An Indonesian human rights advocate who campaigns to save domestic workers sentenced to death overseas has warned her government its new appetite for executions will backfire.
Jakarta stands accused of gross hypocrisy for paying to free its own citizens from death row abroad, while ignoring pleas from governments on behalf of citizens like Australians Andrew Chan and Myuran Sukumaran.
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It’s possible Indonesia could execute the pair within the week, after dismissing repeated appeals for mercy.
Anis Hidayah, of Migrant Care, advocates for millions of poor Indonesians who work abroad to support their families, who are often exposed to exploitation, abuse and rape.
Migrant Care also helps those who are convicted of crimes and sentenced to death in countries like Malaysia and Saudi Arabia.
Indonesia is ramping up its efforts to assist them, this week announcing they should be given the maximum legal and consular assistance.
But Ms Anis fears all of that is imperilled by Indonesia’s recent return to practising the death penalty at home.
Accepting Indonesia’s prestigious Yap Thiam Hien Award for human rights last month, Ms Anis did not hold back her criticism, even before Indonesia’s Law and Human Rights Minister.
“How can we expect other countries to respect the lives of Indonesians when our own government fails to do the same?” she said.
She said Indonesia’s position will backfire.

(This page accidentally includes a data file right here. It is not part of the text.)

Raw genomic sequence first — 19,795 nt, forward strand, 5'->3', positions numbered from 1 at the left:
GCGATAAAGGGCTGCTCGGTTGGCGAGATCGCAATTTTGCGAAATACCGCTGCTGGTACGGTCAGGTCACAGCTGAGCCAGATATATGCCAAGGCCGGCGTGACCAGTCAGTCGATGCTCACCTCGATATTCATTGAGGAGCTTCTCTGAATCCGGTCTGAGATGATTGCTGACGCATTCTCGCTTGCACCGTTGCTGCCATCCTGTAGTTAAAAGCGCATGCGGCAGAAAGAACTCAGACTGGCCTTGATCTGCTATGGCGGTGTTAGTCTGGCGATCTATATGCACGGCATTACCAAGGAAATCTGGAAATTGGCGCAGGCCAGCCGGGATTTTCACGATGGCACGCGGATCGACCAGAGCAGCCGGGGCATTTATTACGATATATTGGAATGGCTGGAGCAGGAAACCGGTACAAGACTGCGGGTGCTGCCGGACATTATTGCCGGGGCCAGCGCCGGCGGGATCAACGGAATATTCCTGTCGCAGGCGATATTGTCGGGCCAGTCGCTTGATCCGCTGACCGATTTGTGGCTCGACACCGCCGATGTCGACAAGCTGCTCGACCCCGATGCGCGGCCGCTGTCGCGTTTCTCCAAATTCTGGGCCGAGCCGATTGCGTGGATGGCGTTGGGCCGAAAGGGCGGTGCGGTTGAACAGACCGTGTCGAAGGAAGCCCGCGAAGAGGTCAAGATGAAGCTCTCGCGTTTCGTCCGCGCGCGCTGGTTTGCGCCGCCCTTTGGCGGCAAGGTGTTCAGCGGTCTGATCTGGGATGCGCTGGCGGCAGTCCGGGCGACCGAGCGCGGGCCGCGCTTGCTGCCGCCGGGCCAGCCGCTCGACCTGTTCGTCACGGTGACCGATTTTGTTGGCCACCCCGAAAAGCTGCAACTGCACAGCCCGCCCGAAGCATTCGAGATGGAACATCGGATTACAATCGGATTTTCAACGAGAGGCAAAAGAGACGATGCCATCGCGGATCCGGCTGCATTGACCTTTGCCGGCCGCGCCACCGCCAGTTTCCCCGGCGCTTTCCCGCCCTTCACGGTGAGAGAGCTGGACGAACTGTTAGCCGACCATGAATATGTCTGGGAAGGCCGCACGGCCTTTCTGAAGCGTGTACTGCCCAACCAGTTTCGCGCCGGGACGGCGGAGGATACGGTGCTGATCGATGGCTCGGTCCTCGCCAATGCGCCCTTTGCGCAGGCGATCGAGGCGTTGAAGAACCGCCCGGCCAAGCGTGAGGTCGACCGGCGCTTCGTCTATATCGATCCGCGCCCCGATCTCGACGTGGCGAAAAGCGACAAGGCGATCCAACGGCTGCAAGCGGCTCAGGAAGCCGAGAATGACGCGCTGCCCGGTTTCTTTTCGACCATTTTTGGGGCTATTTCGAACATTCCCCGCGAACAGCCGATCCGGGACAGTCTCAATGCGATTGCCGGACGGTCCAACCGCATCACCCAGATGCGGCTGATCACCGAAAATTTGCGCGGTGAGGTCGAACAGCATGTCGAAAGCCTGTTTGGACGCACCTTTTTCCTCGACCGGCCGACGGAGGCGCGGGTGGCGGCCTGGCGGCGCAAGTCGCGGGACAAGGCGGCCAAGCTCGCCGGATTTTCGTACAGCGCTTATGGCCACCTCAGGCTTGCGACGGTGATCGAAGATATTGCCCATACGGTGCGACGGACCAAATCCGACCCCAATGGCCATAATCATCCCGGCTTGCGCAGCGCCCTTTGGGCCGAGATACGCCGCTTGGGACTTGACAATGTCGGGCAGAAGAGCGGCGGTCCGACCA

“This will come back to bite Indonesia,” she said.
“This will make the government position very difficult when it asks other countries to set Indonesians free and on the other side, Indonesia is executing people.
“It’s a huge obstacle and a double standard.”
Migrant Care has counted 360 Indonesian migrant workers facing the death penalty. Of those, it says 230 are victims of predatory drug syndicates.
Indonesia’s Foreign Affairs Ministry has summoned Australian embassy officials to a meeting in Jakarta on Monday to discuss formalities preceding the executions.
It will not provide a date, but Indonesia last month executed five foreign nationals days after notifying their embassies.
Prime Minister Tony Abbott says he won’t stop lobbying for Indonesia to spare the men.
“Millions of Australians are feeling very, very upset about what may soon happen to two Australians in Indonesia,” Mr Abbott said in Sydney on Saturday.
Chan, 31, and Sukumaran, 33, remain in Kerobokan jail where they’ve been imprisoned for 10 years since the Bali Nine heroin trafficking attempt.
The United Nations Special Rapporteur on extrajudicial executions, Christof Heyns, has urged Indonesia to halt its plans, saying: “I regret that the authorities continue to execute people in violation of international human rights standards”.